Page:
Informed consent is essential to ethical research. Researchers should always obtain informed consent from individual participants, and consent should be voluntary, specific, and offered without coercion, bribery, or misinformation of any kind.
Authors are expected to adhere to national and international research ethics guidelines, such as the Belmont Report and the Nuremberg Code, as well as ethical principles outlined by their disciplines, such as the American Anthropological Association and the British Sociological Association
Authors should obtain informed consent from all human participants in their research.
Authors are expected to describe the research project clearly and in appropriate detail to participants, explain what data will be collected and how it will be anonymized (if relevant) and stored, and explain how the interviews, surveys, and/or other data collected and the results of the study will be used and distributed.
Authors are also responsible for clearly explaining benefits or risks associated with participation in the study.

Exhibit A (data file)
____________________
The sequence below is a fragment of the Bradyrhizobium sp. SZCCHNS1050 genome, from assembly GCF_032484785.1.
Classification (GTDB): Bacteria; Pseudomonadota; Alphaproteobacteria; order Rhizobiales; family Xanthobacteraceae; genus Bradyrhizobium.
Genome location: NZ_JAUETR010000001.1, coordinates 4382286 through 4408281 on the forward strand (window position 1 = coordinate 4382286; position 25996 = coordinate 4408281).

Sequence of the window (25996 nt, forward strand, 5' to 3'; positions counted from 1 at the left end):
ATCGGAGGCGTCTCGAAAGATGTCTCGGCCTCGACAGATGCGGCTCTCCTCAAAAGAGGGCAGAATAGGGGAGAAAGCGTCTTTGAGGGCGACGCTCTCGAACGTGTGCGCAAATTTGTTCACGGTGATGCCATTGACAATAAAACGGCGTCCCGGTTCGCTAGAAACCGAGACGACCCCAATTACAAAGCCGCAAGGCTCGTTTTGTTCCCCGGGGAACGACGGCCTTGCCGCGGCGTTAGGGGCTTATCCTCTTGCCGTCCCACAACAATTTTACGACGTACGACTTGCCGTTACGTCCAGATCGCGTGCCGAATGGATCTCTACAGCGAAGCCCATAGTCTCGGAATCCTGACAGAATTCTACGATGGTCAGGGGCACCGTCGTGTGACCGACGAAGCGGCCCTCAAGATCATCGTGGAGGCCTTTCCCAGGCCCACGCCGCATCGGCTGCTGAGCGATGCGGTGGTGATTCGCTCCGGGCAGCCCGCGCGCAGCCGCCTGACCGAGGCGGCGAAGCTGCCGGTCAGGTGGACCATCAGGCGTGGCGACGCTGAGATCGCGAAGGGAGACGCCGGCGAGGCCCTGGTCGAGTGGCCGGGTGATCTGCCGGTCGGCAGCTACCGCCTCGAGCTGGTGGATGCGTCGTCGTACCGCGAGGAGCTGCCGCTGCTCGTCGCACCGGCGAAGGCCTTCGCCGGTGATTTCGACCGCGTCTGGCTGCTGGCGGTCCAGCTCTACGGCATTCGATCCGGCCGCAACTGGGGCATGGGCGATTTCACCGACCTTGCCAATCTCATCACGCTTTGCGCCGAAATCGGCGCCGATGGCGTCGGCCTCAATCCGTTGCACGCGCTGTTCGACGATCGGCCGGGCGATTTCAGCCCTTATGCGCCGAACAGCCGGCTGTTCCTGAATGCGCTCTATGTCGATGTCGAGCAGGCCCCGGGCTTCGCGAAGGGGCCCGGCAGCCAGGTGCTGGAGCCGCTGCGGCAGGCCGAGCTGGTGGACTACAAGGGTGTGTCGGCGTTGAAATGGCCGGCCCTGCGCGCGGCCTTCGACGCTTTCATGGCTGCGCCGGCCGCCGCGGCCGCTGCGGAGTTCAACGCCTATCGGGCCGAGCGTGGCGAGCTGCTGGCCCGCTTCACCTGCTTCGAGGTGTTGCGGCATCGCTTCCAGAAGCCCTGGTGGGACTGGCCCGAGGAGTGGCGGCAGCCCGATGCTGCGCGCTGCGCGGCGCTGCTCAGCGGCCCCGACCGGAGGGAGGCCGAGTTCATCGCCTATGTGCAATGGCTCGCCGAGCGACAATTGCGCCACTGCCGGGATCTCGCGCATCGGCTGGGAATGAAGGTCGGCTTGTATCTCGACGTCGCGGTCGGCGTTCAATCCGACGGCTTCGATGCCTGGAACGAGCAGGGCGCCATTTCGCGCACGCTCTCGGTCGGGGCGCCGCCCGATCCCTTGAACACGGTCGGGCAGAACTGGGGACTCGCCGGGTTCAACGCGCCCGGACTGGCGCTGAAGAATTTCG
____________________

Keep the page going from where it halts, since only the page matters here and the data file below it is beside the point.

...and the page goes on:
Studies involving human participants should include a statement within the manuscript confirming that informed consent was provided by the research subjects (or their parents/ guardians). This statement should explain how consent was given – ideally, written informed consent – and what the agreement covered.
There are cases where written consent is not feasible, and verbal consent is appropriate, but this should be explained within the manuscript. In these instances, researchers should record the consent process using a recording device, where possible. Cases where verbal consent would be appropriate include:
Where the participant may not be literate.
Where the participant is a member of a community or cultural group in which signing contract-like documents presents a concern.
Where a written record presents potential harm to either the researcher or the participant (e.g. immigrants who could be identified as undocumented).
In cases where written informed consent was not provided, authors must be prepared to provide further information about the rationale and method of obtaining verbal consent to the journal editorial office upon request. Authors who have obtained written consent should be prepared to provide evidence of informed consent, such as signed consent forms upon request, unless unable to do so due to confidentiality or legal restrictions.